A group of **\(\text{15}\)** learners count the number of sweets they each have. This is the data they collect:

\[\begin{array}{c c c c c}
4 & 11 & 14 & 7 & 14 \\
5 & 8 & 7 & 12 & 12 \\
5 & 13 & 10 & 6 & 7
\end{array}\]

Calculate the **range** of values in the data set.

We first need to order the data set:

\[\{4; 5; 5; 6; 7; 7; 7; 8; 10; 11; 12; 12; 13; 14; 14\}\]

Next we find the maximum value in the data set:

\[\text{maximum value } = \text{14}\]

Then we find the minimum value in the data set:

\[\text{minimum value } = \text{4}\]

Finally, we calculate the range of the data set:

\begin{align*}
\text{range } & = \text{(maximum value) } - \text{ (minimum value)}\\
& = (\text{14}) - (\text{4}) \\
& = \text{10}
\end{align*}

A group of **\(\text{10}\)** learners count the number of playing cards they each have. This is the data they collect:

\[\begin{array}{c c c c c}
5 & 1 & 3 & 1 & 4 \\
10 & 1 & 3 & 3 & 4
\end{array}\]

Calculate the **range** of values in the data set.

We first need to order the data set:

\[\{1; 1; 1; 3; 3; 3; 4; 4; 5; 10\}\]

Next we find the maximum value in the data set:

\[\text{maximum value } = \text{10}\]

Then we find the minimum value in the data set:

\[\text{minimum value } = \text{1}\]

Finally, we calculate the range of the data set:

\begin{align*}
\text{range} & = \text{(maximum value) } - \text{ (minimum value)}\\
& = \text{10} - \text{1} \\
& = \text{9}
\end{align*}

Find the range of the data set

\[\left\{1; 2; 3; 4; 4; 4; 5; 6; 7; 8; 8; 9; 10; 10\right\}\]

The data set is already ordered.

Firstly, we find the maximum value in the data set:

\[\text{maximum value } = \text{10}\]

Secondly, we find the minimum value in the data set:

\[\text{minimum value } = \text{1}\]

Finally, we calculate the range of the data set:

\begin{align*}
\text{range} & = \text{(maximum value) } - \text{ (minimum value)}\\
& = \text{10} - \text{1} \\
& = \text{9}
\end{align*}

What are the quartiles of this data set?

\[\left\{3; 5; 1; 8; 9; 12; 25; 28; 24; 30; 41; 50\right\}\]

We first order the data set.

\[\left\{1; 3; 5; 8; 9; 12; 24; 25; 28; 30; 41; 50\right\}\]

Next we find the ranks of the quartiles. Using the percentile formula with \(n = 12\), we can find the rank of the \(25^{\text{th}}\), \(50^{\text{th}}\) and \(75^{\text{th}}\) percentiles:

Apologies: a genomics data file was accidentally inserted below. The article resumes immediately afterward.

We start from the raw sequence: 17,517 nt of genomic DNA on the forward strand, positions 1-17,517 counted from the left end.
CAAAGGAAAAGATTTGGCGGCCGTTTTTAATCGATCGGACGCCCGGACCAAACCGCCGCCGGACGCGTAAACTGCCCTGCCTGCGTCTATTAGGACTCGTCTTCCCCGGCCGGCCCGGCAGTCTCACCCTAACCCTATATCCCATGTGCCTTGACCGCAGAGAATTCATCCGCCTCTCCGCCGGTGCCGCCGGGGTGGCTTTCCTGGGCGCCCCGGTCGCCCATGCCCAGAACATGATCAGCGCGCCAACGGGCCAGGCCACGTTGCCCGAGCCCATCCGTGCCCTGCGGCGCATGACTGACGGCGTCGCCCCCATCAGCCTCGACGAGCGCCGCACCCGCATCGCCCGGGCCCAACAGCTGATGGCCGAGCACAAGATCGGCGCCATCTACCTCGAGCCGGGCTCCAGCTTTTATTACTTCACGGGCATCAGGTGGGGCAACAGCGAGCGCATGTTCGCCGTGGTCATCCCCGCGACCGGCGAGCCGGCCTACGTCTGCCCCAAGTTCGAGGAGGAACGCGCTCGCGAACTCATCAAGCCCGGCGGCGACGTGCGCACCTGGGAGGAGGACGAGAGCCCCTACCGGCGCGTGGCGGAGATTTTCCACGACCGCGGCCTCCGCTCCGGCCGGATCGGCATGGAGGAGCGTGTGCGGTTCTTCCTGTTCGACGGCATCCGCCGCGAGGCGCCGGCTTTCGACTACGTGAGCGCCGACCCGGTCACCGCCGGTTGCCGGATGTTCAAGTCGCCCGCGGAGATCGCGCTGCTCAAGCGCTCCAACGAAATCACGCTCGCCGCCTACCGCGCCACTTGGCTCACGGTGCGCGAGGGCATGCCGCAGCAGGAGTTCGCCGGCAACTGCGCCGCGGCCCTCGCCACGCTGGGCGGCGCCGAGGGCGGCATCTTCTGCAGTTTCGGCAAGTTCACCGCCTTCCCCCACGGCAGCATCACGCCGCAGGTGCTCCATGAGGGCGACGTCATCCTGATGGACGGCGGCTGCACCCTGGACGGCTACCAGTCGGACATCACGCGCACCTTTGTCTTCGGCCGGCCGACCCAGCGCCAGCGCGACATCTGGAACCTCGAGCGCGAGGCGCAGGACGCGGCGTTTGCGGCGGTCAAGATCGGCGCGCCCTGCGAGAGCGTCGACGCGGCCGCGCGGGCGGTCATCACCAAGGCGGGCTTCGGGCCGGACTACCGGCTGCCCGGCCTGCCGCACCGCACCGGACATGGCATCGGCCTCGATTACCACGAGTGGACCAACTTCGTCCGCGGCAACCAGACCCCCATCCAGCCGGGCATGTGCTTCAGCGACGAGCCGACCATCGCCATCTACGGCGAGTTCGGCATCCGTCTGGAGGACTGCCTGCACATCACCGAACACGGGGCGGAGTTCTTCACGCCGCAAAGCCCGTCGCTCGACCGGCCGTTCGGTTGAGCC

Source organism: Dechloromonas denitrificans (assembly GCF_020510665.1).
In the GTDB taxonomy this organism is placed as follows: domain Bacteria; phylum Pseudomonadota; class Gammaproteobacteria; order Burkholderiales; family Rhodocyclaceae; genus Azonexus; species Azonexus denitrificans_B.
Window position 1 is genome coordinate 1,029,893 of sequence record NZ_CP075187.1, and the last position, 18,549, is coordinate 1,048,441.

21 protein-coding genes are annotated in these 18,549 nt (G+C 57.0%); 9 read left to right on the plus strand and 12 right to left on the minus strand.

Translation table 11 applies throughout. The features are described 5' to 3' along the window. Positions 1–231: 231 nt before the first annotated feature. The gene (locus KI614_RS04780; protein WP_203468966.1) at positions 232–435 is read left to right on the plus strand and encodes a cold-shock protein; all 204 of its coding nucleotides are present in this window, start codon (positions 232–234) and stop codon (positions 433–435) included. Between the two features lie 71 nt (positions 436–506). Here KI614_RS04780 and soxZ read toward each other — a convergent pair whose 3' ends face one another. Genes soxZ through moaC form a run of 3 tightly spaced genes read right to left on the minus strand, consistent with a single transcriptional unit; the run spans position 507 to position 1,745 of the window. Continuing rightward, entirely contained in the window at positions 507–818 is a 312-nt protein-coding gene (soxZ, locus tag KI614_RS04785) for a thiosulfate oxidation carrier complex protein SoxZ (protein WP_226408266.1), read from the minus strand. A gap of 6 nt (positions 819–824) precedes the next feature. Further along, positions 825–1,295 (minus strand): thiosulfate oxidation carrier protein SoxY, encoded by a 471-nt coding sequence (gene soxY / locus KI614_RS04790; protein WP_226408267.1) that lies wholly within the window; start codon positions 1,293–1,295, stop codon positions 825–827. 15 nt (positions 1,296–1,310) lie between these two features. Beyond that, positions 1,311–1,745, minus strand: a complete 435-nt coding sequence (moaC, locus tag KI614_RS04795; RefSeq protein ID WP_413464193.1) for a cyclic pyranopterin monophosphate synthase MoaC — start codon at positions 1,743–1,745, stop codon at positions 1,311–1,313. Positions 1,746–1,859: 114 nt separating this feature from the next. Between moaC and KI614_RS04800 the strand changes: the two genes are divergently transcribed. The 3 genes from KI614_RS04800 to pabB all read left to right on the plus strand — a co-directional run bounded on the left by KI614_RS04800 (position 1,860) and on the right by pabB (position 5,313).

\begin{align*}
{r}_{25} & = \frac{25}{100}\left(12 - 1\right) + 1 \\
& = \text{3,75} \\
{r}_{50} & = \frac{50}{100}\left(12 - 1\right) + 1 \\
& = \text{6,5} \\
{r}_{75} & = \frac{75}{100}\left(12 - 1\right) + 1 \\
& = \text{9,25}
\end{align*}

Find the values of the quartiles. Note that each of these ranks is a fraction, meaning that the value for each percentile is somewhere in between two values from the data set.

For the \(25^{\text{th}}\) percentile the rank is \(\text{3,75}\), which is between the third and fourth values. Therefore the \(25^{\text{th}}\) percentile is \(\frac{5 + 8}{2} = \text{6,5}\).

For the \(50^{\text{th}}\) percentile (the median) the rank is \(\text{6,5}\), meaning halfway between the sixth and seventh values. Therefore the median is \(\frac{12 + 24}{2} = \text{18}\). For the \(75^{\text{th}}\) percentile the rank is \(\text{9,25}\), meaning between the ninth and tenth values. Therefore the \(75^{\text{th}}\) percentile is \(\frac{28 + 30}{2} = 29\).

Therefore we get the following values for the quartiles: \(Q_1 = \text{6,5}\); \(Q_2 = 18\); \(Q_3 = 29\).

A class of \(\text{12}\) learners writes a test and the results are as follows:

\[\left\{20; 39; 40; 43; 43; 46; 53; 58; 63; 70; 75; 91\right\}\]

Find the range, quartiles and the interquartile range.

The data set is ordered.

The range is:

\begin{align*}
\text{range} & = \text{(maximum value) } - \text{ (minimum value)}\\
& = (\text{91}) - (\text{20}) \\
& = \text{71}
\end{align*}

To find the quartiles we start by finding the ranks of the quartiles. Using the percentile formula with \(n = 12\), we can find the rank of the \(25^{\text{th}}\), \(50^{\text{th}}\) and \(75^{\text{th}}\) percentiles:

\begin{align*}
{r}_{25} & = \frac{25}{100}\left(12 - 1\right) + 1 \\
& = \text{3,75} \\
{r}_{50} & = \frac{50}{100}\left(12 - 1\right) + 1 \\
& = \text{6,5} \\
{r}_{75} & = \frac{75}{100}\left(12 - 1\right) + 1 \\
& = \text{9,25}
\end{align*}

Find the values of the quartiles. Note that each of these ranks is a fraction, meaning that the value for each percentile is somewhere in between two values from the data set.

For the \(25^{\text{th}}\) percentile the rank is \(\text{3,75}\), which is between the third and fourth values. Therefore the \(25^{\text{th}}\) percentile is \(\frac{40 + 43}{2} = \text{41,5}\).

For the \(50^{\text{th}}\) percentile (the median) the rank is \(\text{6,5}\), meaning halfway between the sixth and seventh values. Therefore the median is \(\frac{46 + 53}{2} = \text{49,5}\). For the \(75^{\text{th}}\) percentile the rank is \(\text{9,25}\), meaning between the ninth and tenth values. Therefore the \(75^{\text{th}}\) percentile is \(\frac{63 + 70}{2} = \text{66,5}\).

Therefore we get the following values for the quartiles: \(Q_1 = \text{41,5}\); \(Q_2 = \text{49,5}\); \(Q_3 = \text{66,5}\).

Interquartile range:

\begin{align*}
\text{interquartile range } & = \text{quartile 3 } - \text{ quartile 1} \\
& = \text{66,5} - \text{41,5} \\
& = 25
\end{align*}